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Attack of the hoplia beetles

What happened to this rose? Hoplia beetles attacked it. (Photos:
Debbie Arrington)
This pest loves to eat light-colored roses and other spring flowers

What’s eating your roses? If it’s early May in Sacramento, most likely you’ve been visited by hoplia beetles.

This pest loves light-colored roses, especially white, yellow, apricot or light pink. It chews round holes in the petals as it works its way to the tasty center. It likes the unopened buds, too. But it doesn’t eat rose leaves – just the flowers.

According to UC Cooperative Extension master gardeners, hoplia beetles also feed on the flowers of calla, citrus, irises, lilies, magnolia, olive, peonies, poppies and strawberries, and on the young leaves and fruit of almonds, grapes and peaches.

In other words, these beetles are hungry, destructive pests.

Members of the monkey beetle family, hoplias are common in our area from late March through May, depending on the weather. More than 300 species of hoplia are known. Our most common local hoplias are Hoplia callipyge . The adults are brown, oval and about 1/4 inch long.

The adult beetles can fly, which is how they made it to your roses. They over-winter in the larval or pupal stage underground in undisturbed areas, feeding on roots and decaying vegetation. They emerge from the soil as adult beetles with an appetite. After feeding for several weeks, they fly back to their nesting site to lay eggs.

This life cycle takes a full year, which is key to their control. They’re only a problem right now. By the end of May, they’ll have disappeared.

This hoplia was eating a rose Sunday in midtown Sacramento.
Because the beetle tunnels into the bloom, chemical pesticides are not effective – or necessary. The pesticide has to come in direct contact with the beetle to kill it. In addition, systemic insecticides aren’t effective because concentrations of the poison in the plant’s petals aren’t high enough to be effective.

When you see a rose or other flower with hoplias, cut off the whole bloom, drop it in a plastic bag, seal and dispose of it.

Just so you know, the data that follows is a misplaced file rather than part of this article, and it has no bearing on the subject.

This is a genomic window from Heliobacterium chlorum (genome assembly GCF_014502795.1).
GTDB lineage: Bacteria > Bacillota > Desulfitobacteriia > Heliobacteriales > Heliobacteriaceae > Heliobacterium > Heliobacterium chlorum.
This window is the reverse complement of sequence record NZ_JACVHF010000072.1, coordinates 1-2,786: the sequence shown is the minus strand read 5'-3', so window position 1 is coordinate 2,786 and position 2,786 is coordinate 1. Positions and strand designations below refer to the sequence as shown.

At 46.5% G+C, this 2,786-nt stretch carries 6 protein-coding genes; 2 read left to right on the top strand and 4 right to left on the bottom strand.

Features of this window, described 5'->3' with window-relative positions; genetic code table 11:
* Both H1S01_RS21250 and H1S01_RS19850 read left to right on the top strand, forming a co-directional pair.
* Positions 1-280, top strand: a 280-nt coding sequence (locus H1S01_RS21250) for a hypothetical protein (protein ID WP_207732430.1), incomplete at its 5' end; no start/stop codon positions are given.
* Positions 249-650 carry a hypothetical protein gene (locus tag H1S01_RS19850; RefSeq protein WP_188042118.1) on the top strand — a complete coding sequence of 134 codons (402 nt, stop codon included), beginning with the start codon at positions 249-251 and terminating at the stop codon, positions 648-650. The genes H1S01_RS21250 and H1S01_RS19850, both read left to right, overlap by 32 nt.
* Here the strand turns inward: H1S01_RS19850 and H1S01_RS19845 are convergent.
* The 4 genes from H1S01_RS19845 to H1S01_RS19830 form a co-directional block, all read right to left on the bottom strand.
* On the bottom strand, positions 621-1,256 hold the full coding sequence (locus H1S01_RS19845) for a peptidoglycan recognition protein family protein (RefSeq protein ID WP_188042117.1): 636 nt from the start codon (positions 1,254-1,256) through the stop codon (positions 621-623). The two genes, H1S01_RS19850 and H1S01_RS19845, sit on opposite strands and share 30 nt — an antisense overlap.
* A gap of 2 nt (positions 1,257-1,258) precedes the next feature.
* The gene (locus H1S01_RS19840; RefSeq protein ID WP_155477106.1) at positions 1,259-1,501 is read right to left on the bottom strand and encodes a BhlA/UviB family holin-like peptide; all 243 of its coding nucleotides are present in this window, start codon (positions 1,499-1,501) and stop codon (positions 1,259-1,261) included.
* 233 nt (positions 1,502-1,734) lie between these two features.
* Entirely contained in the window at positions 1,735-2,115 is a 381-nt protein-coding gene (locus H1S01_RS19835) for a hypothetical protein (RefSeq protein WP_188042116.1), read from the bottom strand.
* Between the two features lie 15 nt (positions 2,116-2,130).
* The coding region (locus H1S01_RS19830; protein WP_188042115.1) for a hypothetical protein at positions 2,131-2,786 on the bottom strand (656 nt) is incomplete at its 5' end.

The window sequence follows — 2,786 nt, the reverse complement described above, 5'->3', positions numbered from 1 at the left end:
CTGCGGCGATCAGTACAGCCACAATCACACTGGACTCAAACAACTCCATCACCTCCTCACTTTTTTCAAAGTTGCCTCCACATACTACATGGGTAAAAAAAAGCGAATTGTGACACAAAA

Or use the bucket method: Fill a 5-gallon bucket with soapy water. Then, shake flowers suspected of containing beetles over the bucket. The beetles will fall in and drown.

Hoplias are attracted to white, so try this trick: Fill white buckets (preferably 5-gallon) or other large containers with water; the important thing is that these containers are white. Add a few drops of detergent to the water to break surface tension. Place these beetle traps at several locations among your rose bushes. Thinking it's a giant white bloom, hoplias will fly into the white bucket and meet a watery death.

The other solution? Stick to red roses; hoplias don’t like red.

For more information on hoplia beetles, check out the UC Integrated Pest Management pest notes at:


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Garden Checklist for week of July 7

Take care of garden chores early in the morning, concentrating on watering. We’re still in survival mode until this heat wave breaks.

* Keep your vegetable garden watered, mulched and weeded. Water before 8 a.m. to conserve moisture.

* Prevent sunburn; provide temporary shade for tomatoes, peppers, eggplant, melons, squash and other crops with “sensitive” skin.

* Hold off on feeding plants until temperatures cool back down to “normal” range. That means daytime highs in the low to mid 90s.

* Don’t let tomatoes wilt or dry out completely. Give tomatoes a deep watering two to three times a week. Harvest vegetables promptly to encourage plants to produce more.

* Squash especially tends to grow rapidly in hot weather. Keep an eye on zucchini.

* Some weeds thrive in hot weather. Whack them before they go to seed.

* Pinch back chrysanthemums for bushy plants and more flowers in September.

* Harvest tomatoes, squash, peppers and eggplant. Prompt picking will help keep plants producing.

* Remove spent flowers from roses, daylilies and other bloomers as they finish flowering.

* Pinch off blooms from basil so the plant will grow more leaves.

* Cut back lavender after flowering to promote a second bloom.

* One good thing about hot days: Most lawns stop growing when temperatures top 95 degrees. Keep mower blades set on high.

* Once the weather cools down a little, it’s not too late to add a splash of color. Plant petunias, snapdragons, zinnias and marigolds.

* After the heat wave, plant corn, pumpkins, radishes, winter squash and sunflowers. Make sure the seeds stay hydrated.

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